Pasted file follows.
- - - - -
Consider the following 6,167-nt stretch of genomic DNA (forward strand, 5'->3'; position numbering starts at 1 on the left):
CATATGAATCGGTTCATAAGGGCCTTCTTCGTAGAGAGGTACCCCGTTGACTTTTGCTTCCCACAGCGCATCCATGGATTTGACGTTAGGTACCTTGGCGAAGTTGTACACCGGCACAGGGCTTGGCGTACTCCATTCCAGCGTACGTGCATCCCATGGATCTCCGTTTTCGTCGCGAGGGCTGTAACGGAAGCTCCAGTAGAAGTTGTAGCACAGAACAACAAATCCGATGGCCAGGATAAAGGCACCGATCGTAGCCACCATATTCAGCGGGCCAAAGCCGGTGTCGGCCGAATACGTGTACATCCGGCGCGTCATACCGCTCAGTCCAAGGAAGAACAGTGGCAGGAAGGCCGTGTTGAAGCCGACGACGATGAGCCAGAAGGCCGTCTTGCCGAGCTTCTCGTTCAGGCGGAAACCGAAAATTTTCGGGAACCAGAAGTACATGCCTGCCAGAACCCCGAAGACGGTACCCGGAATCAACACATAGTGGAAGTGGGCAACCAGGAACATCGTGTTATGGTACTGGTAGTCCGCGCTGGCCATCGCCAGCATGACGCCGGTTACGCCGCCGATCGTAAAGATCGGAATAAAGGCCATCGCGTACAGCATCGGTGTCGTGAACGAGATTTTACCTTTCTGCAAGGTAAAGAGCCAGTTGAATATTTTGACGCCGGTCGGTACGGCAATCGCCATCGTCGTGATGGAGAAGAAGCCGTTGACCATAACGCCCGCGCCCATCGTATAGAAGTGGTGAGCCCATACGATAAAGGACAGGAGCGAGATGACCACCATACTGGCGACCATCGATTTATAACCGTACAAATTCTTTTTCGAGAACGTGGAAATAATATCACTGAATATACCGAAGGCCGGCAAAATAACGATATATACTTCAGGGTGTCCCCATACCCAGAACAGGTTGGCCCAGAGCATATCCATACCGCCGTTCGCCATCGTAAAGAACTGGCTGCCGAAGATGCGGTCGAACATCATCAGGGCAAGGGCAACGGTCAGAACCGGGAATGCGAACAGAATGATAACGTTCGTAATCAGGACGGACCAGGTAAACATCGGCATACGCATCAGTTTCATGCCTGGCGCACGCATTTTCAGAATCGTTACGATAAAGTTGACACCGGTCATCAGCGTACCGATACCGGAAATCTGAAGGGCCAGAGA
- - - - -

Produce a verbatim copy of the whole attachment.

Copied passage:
Consider the following 6,167-nt stretch of genomic DNA (forward strand, 5'->3'; position numbering starts at 1 on the left):
CATATGAATCGGTTCATAAGGGCCTTCTTCGTAGAGAGGTACCCCGTTGACTTTTGCTTCCCACAGCGCATCCATGGATTTGACGTTAGGTACCTTGGCGAAGTTGTACACCGGCACAGGGCTTGGCGTACTCCATTCCAGCGTACGTGCATCCCATGGATCTCCGTTTTCGTCGCGAGGGCTGTAACGGAAGCTCCAGTAGAAGTTGTAGCACAGAACAACAAATCCGATGGCCAGGATAAAGGCACCGATCGTAGCCACCATATTCAGCGGGCCAAAGCCGGTGTCGGCCGAATACGTGTACATCCGGCGCGTCATACCGCTCAGTCCAAGGAAGAACAGTGGCAGGAAGGCCGTGTTGAAGCCGACGACGATGAGCCAGAAGGCCGTCTTGCCGAGCTTCTCGTTCAGGCGGAAACCGAAAATTTTCGGGAACCAGAAGTACATGCCTGCCAGAACCCCGAAGACGGTACCCGGAATCAACACATAGTGGAAGTGGGCAACCAGGAACATCGTGTTATGGTACTGGTAGTCCGCGCTGGCCATCGCCAGCATGACGCCGGTTACGCCGCCGATCGTAAAGATCGGAATAAAGGCCATCGCGTACAGCATCGGTGTCGTGAACGAGATTTTACCTTTCTGCAAGGTAAAGAGCCAGTTGAATATTTTGACGCCGGTCGGTACGGCAATCGCCATCGTCGTGATGGAGAAGAAGCCGTTGACCATAACGCCCGCGCCCATCGTATAGAAGTGGTGAGCCCATACGATAAAGGACAGGAGCGAGATGACCACCATACTGGCGACCATCGATTTATAACCGTACAAATTCTTTTTCGAGAACGTGGAAATAATATCACTGAATATACCGAAGGCCGGCAAAATAACGATATATACTTCAGGGTGTCCCCATACCCAGAACAGGTTGGCCCAGAGCATATCCATACCGCCGTTCGCCATCGTAAAGAACTGGCTGCCGAAGATGCGGTCGAACATCATCAGGGCAAGGGCAACGGTCAGAACCGGGAATGCGAACAGAATGATAACGTTCGTAATCAGGACGGACCAGGTAAACATCGGCATACGCATCAGTTTCATGCCTGGCGCACGCATTTTCAGAATCGTTACGATAAAGTTGACACCGGTCATCAGCGTACCGATACCGGAAATCTGAAGGGCCAGAGA